While the company’s coffee holdings are vast, competition is percolating as Big Food scoops up brands and moves toward consumers’ pantries and into their hands with innovative varieties. Meyer-Hawkes said Folgers spends its time trying to provide what consumers seek.
But that's proving increasingly challenging. With more options in the grocery store, Folgers is losing its strong lead in the market. Analysts said Starbucks' CPG coffee will be the biggest threat. After all, Nestlé paid $7.15 billion last year for the right to sell the coffee shop's beans and products at grocery stores around the world. Nestlé has a much broader reach and could tap into that to market and sell the Starbucks brand.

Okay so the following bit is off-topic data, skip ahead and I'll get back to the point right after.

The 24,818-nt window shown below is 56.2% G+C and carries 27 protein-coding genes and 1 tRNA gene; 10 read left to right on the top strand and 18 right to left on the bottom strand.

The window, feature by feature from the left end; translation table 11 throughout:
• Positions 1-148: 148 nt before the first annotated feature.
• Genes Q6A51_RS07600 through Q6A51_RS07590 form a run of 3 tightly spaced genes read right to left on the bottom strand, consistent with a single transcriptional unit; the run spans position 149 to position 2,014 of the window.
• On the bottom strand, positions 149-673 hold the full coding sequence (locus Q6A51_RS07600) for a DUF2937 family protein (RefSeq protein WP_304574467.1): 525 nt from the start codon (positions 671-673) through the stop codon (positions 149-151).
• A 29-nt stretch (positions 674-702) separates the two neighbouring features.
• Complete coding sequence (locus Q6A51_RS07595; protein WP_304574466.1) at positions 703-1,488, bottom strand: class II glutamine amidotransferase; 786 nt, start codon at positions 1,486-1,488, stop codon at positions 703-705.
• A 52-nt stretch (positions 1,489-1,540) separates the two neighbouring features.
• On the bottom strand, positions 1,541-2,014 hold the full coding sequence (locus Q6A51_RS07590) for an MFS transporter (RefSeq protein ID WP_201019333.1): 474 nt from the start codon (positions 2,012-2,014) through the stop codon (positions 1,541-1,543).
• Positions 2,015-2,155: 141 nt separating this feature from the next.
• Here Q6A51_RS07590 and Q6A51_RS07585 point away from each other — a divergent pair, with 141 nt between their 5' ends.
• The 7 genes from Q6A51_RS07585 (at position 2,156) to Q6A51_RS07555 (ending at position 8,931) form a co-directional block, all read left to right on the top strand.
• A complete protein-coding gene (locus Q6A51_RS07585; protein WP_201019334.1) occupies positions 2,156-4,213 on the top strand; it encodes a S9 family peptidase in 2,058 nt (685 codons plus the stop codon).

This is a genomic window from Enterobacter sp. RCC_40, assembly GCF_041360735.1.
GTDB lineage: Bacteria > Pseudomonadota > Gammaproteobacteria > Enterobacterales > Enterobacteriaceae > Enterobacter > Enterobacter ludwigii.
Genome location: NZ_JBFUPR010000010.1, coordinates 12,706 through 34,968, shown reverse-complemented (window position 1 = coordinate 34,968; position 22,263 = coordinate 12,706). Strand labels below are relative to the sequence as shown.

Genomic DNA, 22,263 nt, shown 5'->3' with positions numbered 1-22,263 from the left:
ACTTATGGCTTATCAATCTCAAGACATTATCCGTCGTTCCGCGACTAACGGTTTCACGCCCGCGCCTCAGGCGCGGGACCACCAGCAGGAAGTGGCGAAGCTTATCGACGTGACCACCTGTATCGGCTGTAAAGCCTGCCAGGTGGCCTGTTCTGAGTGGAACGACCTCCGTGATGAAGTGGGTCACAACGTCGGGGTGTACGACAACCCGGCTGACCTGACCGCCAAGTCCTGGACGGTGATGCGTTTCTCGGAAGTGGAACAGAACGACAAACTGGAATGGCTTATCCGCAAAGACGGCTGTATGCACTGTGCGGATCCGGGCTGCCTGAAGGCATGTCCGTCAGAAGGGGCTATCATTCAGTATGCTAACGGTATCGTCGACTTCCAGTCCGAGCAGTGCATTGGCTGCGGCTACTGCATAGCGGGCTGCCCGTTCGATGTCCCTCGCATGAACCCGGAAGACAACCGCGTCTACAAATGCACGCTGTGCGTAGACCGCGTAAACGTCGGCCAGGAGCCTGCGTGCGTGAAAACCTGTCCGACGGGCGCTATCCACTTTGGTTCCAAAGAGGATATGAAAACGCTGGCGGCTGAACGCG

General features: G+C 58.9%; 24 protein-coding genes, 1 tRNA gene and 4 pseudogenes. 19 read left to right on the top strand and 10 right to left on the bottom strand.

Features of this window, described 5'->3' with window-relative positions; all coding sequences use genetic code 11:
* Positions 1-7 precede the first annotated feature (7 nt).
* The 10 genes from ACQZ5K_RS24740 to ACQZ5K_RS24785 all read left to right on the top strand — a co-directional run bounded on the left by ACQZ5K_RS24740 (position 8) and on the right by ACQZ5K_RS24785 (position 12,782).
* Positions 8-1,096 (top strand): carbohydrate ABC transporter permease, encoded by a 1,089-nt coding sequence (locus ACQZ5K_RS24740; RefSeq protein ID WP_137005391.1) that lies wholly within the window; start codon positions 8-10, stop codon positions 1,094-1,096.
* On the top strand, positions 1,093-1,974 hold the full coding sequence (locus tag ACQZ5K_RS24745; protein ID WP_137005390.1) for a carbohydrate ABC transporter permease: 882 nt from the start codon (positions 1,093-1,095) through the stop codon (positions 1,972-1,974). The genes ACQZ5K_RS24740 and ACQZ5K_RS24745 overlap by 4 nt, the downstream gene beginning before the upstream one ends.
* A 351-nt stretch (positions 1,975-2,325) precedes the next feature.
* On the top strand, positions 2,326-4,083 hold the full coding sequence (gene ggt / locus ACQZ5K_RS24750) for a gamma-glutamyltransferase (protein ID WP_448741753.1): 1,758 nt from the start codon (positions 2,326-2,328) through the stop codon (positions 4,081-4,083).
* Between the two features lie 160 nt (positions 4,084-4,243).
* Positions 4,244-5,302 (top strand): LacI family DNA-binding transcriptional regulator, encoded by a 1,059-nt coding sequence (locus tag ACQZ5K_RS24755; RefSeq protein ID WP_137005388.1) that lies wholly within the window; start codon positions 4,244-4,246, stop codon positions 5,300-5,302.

CEO of New England Consulting Group Gary Stibel said the company has smartly tapped into the popular attributes of the coffee brand to keep it resonating with its core consumers. Stibel worked on Folgers years ago, when it was owned by Procter and Gamble.
"The principal thing that has kept Folgers at the top of the pile is advertising and marketing. That's number one," Stibel told Food Dive. "Their advertising is compelling. It's emotional. It's heartwarming, but ... you can smell the coffee in the ad. And I don't care whether you're talking about TV advertising or digital advertising, ... they have stayed true to their target audience."
From the Gold Rush to today
Some older brands trying to show their relevance today might want to hide their long history, presenting themselves as instead as new, cutting edge and hip.
But Folgers plays up its history. It has two websites that outline what the brand has done since its founding through product launches, packages and ad campaigns.
“The thing that we've learned, which is so fantastic, is the history of the brand actually is a benefit to us,” Meyer-Hawkes said. “The history gives us the credibility to ... be the brand that we are.”